Results Summary and Professional Abstract
Results of This Project
|This project's final research report is expected to be available by October 2020.|
Peer review of PCORI-funded research helps make sure the report presents complete, balanced, and useful information about the research. It also assesses how the project addressed PCORI’s Methodology Standards. During peer review, experts read a draft report of the research and provide comments about the report. These experts may include a scientist focused on the research topic, a specialist in research methods, a patient or caregiver, and a healthcare professional. These reviewers cannot have conflicts of interest with the study.
The peer reviewers point out where the draft report may need revision. For example, they may suggest ways to improve descriptions of the conduct of the study or to clarify the connection between results and conclusions. Sometimes, awardees revise their draft reports twice or more to address all of the reviewers’ comments.
Peer reviewers commented and the researchers made changes or provided responses. Those comments and responses included the following:
- The reviewers expressed concern about the considerable amount of missing data, given the attrition of 75 percent of those participating in the coaching intervention. The researchers agreed that the level of participation was suboptimal and revised the results to better describe the level of participation. They also noted that patients could still receive the coaching intervention but not use the activity sensors or not upload activity data at 12 months. This may have led to an underestimate of patients’ physical activity, especially compared to self-reported physical activity. The researchers did, however, reflect on how missing data in activity monitoring and multiple comparisons may have overestimated the effectiveness of the coaching intervention.
- The reviewers cautioned the researchers to consider the heterogeneity in intervention delivery in their limitations section. The researchers acknowledged that there was variability in the type of activity monitor used and how patients used them, and that patients had the option of not attending some of the intervention sessions. They stated, however, that these aspects of the study illustrate the pragmatic nature of the study design, allowing patients to take advantage of the intervention based on their enthusiasm and preferences.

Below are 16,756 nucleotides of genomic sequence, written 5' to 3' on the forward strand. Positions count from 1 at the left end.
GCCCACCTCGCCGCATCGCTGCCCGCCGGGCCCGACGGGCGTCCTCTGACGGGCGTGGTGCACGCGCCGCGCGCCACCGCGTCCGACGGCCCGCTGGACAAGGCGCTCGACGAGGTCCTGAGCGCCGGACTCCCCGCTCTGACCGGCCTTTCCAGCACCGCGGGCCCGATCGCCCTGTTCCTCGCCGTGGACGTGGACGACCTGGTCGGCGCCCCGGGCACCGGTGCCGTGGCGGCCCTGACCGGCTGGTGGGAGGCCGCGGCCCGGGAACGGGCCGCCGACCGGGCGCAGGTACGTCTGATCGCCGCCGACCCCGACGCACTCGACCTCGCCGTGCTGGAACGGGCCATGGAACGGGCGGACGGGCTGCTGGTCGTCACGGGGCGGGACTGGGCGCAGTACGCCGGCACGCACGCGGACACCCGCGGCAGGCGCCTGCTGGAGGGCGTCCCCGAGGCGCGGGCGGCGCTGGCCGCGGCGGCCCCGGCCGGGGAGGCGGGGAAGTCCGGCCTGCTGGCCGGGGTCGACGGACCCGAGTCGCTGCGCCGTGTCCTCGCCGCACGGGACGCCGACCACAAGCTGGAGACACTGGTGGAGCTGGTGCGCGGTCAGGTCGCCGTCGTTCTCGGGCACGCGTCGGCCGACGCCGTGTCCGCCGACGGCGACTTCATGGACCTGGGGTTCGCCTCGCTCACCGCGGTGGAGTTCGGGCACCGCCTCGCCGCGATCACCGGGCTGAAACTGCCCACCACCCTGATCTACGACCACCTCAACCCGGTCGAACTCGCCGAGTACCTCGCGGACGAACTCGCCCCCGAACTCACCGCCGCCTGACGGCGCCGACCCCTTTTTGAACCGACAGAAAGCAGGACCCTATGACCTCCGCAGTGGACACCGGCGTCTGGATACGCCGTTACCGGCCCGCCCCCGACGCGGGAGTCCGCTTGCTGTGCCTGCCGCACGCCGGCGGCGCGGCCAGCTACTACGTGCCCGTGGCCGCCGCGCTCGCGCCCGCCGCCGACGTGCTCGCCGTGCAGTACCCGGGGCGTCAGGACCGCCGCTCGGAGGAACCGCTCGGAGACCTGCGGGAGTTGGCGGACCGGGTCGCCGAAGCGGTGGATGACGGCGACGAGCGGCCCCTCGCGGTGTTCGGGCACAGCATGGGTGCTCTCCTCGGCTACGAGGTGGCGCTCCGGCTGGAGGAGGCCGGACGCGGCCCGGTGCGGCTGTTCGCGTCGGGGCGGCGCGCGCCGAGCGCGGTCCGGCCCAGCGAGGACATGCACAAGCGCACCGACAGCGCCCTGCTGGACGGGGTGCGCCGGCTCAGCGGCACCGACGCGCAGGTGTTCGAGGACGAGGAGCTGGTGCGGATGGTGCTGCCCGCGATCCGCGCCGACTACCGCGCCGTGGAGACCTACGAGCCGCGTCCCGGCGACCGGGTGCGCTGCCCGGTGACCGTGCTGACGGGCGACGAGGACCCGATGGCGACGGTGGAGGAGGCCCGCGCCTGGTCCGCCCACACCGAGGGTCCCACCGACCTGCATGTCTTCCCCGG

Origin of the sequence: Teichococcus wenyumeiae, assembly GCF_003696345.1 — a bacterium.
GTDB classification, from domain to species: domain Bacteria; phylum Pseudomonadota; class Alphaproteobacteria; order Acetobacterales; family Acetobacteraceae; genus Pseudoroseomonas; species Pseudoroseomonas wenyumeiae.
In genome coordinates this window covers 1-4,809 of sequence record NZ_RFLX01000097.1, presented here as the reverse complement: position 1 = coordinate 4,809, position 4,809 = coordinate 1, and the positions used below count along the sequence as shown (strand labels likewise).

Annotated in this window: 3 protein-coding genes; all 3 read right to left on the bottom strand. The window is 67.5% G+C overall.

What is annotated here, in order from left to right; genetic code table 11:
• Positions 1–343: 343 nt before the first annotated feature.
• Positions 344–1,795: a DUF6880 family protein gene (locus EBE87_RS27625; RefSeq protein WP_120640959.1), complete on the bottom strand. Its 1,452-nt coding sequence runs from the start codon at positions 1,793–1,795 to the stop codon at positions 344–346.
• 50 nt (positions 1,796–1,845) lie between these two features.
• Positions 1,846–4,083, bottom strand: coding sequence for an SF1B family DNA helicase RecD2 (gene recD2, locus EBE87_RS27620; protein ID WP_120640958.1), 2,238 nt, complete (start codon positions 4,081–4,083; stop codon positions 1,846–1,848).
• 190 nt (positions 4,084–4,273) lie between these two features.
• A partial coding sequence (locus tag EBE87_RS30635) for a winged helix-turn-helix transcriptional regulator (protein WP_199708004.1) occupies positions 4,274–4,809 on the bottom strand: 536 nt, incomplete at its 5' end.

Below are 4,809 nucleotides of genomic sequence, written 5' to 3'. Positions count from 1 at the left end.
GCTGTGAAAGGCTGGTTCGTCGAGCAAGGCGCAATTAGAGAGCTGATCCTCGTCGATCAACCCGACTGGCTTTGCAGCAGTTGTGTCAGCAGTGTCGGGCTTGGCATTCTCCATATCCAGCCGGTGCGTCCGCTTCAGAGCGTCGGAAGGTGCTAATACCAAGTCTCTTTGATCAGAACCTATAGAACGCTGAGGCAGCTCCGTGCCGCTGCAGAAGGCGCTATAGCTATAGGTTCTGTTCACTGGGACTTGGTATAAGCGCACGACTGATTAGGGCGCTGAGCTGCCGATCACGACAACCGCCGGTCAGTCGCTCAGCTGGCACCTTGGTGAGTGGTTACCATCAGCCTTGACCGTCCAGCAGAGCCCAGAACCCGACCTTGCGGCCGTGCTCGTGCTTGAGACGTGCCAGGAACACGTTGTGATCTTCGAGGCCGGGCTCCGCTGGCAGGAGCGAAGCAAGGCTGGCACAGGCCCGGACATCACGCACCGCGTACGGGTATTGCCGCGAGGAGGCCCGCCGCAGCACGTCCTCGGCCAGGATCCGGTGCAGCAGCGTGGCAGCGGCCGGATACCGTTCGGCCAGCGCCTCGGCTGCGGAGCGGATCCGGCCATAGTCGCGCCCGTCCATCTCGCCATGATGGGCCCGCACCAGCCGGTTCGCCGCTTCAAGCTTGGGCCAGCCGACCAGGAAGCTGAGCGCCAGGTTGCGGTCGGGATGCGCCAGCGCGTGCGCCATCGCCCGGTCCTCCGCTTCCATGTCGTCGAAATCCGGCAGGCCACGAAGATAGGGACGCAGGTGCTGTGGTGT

- The reviewers noted that there were clinical differences between patients who completed and did not complete the six-month data collection. The researchers acknowledged that patients who completed the six-month data collection tended to have fewer comorbid conditions but worse airflow obstruction. The same patients were also more likely to be white, partnered, and physically active at baseline. However, these differences were the same for both treatment groups so there does not appear to be a treatment-related reason for the difference.
- The reviewers questioned the value of self-reported measures of physical activity. The researchers agreed that self-reported physical activity data is less valuable than directly measured data but said it would be unrealistic to require objective measures of physical activity in such a large study sample. They also noted that restricting the study to only subjects who would wear a device would have created biases in the findings.
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Training and Education Interventions